Most people trying to imagine life as a security guard, posted outdoors, in rural Saskatchewan, in January, would probably think to themselves…brrrrrrr.
However, Key First Nation security guard, Jay-Cee Brass, knows a thing or two about how to warm things up. Brass was recently on duty ensuring pandemic safety regulations were met on his homeland reservation. When a co-worker tagged him in a video challenge, Brass stepped up…literally.
In fact, the 29 year-old responded by creating and posting his own Tik Tok video, leaning on some of the Metis-style dance skills he learned when he was just about ten years old. At that time, Brass was living in Northern B.C. with his parents. They signed him up for dance classes to learn the famous Red River Jig. Maybe it was the cold weather that triggered his memory, but the rapid foot stepping motions of those lessons from his childhood got Brass fired up at his security post.
The video, accompanied by the famously energetic Rednex tune, Cotton Eye Joe, also caught fire and was sailing past 129,000 views at the time Brass spoke on a phone interview with the Kamsack Times.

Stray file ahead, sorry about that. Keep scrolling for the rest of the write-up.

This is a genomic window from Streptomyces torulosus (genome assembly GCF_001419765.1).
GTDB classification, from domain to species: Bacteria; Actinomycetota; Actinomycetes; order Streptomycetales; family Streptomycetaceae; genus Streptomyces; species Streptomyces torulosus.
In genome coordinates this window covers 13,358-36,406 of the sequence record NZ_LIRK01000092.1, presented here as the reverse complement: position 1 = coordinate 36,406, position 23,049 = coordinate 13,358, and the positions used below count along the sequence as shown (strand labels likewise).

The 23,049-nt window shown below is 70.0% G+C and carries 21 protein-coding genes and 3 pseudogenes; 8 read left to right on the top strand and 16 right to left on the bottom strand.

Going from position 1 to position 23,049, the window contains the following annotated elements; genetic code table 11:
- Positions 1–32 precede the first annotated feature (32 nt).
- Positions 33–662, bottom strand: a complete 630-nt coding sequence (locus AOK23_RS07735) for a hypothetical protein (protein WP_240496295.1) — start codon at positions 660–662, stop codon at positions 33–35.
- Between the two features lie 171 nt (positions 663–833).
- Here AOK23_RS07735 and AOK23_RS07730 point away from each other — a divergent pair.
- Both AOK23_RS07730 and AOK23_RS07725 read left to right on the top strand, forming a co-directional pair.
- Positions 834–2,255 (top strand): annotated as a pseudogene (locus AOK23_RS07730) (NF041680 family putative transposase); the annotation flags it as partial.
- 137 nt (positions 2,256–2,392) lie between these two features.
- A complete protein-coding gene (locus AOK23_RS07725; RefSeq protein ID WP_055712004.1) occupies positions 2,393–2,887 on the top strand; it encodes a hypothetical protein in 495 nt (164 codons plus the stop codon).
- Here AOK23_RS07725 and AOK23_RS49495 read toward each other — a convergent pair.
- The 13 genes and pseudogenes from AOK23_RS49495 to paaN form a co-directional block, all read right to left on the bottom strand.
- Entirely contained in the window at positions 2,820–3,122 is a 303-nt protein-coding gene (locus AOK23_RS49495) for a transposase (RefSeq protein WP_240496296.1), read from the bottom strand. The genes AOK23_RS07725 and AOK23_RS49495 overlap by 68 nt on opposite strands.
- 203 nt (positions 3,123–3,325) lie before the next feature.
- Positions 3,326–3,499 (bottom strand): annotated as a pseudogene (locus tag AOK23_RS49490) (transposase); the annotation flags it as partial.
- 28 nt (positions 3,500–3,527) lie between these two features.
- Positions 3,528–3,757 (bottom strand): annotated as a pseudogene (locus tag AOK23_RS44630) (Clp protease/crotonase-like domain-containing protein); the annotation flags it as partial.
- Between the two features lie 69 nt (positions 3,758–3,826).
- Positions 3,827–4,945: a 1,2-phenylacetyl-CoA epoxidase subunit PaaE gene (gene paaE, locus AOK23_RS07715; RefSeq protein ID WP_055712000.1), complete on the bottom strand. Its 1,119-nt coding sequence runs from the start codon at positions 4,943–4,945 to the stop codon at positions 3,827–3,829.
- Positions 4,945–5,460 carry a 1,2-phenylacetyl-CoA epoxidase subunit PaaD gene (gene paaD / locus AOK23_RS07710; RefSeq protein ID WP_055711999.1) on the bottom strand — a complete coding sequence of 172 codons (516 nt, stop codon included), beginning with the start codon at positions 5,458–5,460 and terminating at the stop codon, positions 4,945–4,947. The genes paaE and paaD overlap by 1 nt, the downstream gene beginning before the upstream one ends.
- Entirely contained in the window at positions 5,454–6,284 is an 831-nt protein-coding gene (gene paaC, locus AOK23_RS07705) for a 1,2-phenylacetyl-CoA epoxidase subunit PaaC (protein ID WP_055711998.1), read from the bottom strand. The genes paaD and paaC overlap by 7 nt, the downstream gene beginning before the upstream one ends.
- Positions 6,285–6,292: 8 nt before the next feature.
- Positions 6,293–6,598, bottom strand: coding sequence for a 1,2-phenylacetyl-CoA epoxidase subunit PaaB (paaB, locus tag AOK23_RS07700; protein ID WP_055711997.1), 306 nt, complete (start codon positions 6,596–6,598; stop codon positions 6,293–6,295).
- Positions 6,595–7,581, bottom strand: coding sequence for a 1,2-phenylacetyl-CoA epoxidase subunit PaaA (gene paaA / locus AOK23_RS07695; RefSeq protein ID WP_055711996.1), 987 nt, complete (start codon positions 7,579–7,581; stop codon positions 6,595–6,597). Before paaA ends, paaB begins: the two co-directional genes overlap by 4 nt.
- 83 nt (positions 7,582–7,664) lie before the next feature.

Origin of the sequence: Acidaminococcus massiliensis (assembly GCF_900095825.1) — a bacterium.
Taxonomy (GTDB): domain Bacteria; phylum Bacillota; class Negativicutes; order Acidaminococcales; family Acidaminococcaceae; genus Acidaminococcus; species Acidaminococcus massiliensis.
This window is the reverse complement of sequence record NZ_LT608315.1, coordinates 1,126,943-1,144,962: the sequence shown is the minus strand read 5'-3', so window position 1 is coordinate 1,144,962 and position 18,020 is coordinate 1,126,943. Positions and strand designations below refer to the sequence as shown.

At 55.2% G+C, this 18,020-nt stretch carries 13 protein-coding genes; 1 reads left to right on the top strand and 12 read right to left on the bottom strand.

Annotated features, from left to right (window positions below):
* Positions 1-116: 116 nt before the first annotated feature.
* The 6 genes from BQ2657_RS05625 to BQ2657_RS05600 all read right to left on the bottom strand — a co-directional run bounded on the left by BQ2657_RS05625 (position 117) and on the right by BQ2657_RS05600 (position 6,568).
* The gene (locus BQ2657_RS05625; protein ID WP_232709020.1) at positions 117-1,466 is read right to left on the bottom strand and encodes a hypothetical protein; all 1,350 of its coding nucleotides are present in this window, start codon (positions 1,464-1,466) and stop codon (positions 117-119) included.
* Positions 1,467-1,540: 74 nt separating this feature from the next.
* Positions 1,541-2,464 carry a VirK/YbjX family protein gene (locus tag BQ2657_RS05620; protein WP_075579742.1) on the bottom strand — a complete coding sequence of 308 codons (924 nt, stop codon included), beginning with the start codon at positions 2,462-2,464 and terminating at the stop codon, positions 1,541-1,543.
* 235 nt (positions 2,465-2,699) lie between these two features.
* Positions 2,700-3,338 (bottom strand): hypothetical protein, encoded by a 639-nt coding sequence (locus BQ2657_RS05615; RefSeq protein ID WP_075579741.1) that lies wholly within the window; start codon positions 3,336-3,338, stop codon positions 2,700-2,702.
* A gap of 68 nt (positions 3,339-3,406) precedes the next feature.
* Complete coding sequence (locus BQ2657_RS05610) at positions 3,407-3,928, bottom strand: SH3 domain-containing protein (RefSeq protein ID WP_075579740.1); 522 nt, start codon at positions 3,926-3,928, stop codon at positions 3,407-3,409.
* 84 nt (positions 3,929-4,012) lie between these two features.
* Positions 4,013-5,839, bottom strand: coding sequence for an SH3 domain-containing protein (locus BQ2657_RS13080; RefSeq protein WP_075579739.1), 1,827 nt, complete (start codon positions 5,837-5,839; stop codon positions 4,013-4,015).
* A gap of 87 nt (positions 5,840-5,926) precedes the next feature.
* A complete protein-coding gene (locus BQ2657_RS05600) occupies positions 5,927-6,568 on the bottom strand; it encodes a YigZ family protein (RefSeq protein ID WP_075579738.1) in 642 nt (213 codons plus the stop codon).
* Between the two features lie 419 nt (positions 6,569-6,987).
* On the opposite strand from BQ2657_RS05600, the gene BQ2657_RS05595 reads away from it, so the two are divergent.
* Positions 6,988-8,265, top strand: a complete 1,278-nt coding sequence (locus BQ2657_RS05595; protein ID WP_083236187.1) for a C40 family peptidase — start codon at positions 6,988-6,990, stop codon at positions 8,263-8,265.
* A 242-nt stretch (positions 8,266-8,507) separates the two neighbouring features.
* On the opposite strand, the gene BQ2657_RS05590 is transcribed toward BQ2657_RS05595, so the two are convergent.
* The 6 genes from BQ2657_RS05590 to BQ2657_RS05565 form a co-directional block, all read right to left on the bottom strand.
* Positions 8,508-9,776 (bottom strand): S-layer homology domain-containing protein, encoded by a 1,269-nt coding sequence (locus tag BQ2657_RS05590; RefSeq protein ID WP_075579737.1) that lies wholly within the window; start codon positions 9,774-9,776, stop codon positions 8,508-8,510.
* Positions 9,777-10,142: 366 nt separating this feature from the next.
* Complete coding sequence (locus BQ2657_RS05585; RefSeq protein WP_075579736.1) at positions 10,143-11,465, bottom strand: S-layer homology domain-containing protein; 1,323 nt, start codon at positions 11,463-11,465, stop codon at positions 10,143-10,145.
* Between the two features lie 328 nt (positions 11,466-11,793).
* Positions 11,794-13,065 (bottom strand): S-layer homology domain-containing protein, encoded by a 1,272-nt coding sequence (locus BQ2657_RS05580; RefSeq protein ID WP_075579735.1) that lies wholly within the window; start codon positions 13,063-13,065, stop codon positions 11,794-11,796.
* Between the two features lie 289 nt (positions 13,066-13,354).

“I didn’t expect that kind of response,” said Brass from his home at Key First Nation. “But it was all good. It was a way to bring joy. It made people smile, brought laughter.”
The video became so popular, that CBC National News caught wind of what was going on.
“CBC heard about it and I did a Zoom interview with them,” said Brass. “Other First Nations starting making their own videos and it became a hashtag - #rezsecuritychallenge."
As for what happens next, Brass said he’s looking forward to making more videos and seeing what happens.
“Dancing is tough for me,” admitted Brass. “I was out of my comfort zone. But, I think it’s great we could all get out of our comfort zones and find some joy in these challenging times.”